An election official tallies votes in Amman on Tuesday. Jordanians voted in parliamentary elections boycotted by the main opposition group, the Muslim Brotherhood, and its political arm, the Islamic Action Front. Image Credit: EPA

Dubai: Official results of the Jordanian parliamentary elections announced on Wednesday carried no surprises.

Pro-government candidates swept almost every seat in the parliament. The turnout was within researcher's expectations, and higher than government anticipated — particularly amid calls for a boycott of the main opposition parties.

The performance of the new parliament is still yet to be judged, experts say.

According to official results announced yesterday, the turnout was 52.9 per cent.


"This is not a low percentage," commented Walid Al Khatib, head of the public opinion survey unit at the Jordanian Strategic Studies Centre of Jordan University. He added that all prior polls were anticipating similar turnout figures.

"Even the government felt optimistic with the percentage, as it was expecting a lower percentage with the stay away calls and the boycott of the main opposition party," and other reasons related to the objections of big numbers of voters on their constituencies, he told Gulf News.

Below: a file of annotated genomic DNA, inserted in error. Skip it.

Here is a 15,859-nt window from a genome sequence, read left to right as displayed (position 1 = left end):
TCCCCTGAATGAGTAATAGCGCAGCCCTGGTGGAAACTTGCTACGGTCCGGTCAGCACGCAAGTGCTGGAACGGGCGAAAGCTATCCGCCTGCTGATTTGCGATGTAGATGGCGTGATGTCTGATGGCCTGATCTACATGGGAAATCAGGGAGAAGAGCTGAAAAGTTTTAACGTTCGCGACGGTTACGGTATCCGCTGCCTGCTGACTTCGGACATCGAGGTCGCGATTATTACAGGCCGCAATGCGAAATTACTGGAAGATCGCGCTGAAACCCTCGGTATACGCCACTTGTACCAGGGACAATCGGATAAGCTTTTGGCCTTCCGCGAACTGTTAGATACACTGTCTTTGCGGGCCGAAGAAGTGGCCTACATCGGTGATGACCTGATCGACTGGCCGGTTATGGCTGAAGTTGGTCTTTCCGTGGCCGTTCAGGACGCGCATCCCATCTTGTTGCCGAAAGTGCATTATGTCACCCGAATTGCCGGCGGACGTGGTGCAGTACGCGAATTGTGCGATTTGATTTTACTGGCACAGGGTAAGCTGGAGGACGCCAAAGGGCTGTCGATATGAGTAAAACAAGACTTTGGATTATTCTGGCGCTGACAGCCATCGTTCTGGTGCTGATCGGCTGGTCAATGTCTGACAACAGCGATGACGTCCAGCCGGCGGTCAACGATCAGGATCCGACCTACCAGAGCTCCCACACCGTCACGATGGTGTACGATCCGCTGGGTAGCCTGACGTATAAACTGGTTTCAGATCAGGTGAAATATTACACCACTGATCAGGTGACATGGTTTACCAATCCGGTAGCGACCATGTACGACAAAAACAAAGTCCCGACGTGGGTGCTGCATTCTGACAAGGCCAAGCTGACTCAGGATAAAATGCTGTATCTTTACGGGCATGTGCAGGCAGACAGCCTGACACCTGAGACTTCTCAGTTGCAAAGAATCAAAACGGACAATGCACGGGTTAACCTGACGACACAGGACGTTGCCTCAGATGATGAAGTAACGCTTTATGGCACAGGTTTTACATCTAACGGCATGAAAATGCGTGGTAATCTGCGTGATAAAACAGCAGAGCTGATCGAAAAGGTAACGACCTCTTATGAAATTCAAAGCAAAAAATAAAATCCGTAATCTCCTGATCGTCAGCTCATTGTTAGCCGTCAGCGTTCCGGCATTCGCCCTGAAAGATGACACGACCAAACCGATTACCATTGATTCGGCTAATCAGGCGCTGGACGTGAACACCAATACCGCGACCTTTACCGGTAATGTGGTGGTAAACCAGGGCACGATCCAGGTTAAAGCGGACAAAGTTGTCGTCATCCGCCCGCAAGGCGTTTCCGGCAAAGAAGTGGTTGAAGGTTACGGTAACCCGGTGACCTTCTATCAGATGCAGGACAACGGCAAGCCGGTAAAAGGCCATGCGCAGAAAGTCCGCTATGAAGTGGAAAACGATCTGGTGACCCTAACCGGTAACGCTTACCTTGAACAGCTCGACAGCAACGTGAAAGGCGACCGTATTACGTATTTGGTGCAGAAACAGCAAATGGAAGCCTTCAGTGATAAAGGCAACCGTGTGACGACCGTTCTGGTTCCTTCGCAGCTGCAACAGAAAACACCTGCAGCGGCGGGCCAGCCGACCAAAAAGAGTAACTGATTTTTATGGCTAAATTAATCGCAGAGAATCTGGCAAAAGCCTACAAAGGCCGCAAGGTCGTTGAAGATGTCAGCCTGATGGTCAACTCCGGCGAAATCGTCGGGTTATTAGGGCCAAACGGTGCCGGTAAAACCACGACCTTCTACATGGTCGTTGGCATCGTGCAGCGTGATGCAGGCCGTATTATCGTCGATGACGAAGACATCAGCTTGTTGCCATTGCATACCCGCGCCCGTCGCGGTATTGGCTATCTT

Prime Minister Samir Rifai said the turnout showed that "the boycott did not have an impact on voting."

Jordan's main opposition party, the Islamic Action Front, boycotted the elections in protest to the election law and what they describe as a lack of government measures to guarantees problem-free elections.

"The government has announced a 53 per cent turnout but in my opinion the actual turnout did not exceed 30 per cent," IAF leader Hamzah Mansour told AFP.


"The new lower house will not be better this time as vote-buying and fraud played a major role in the election."

However, Al Khatib strongly believes the process was free from any government intervention as there were many Jordanian and international observers.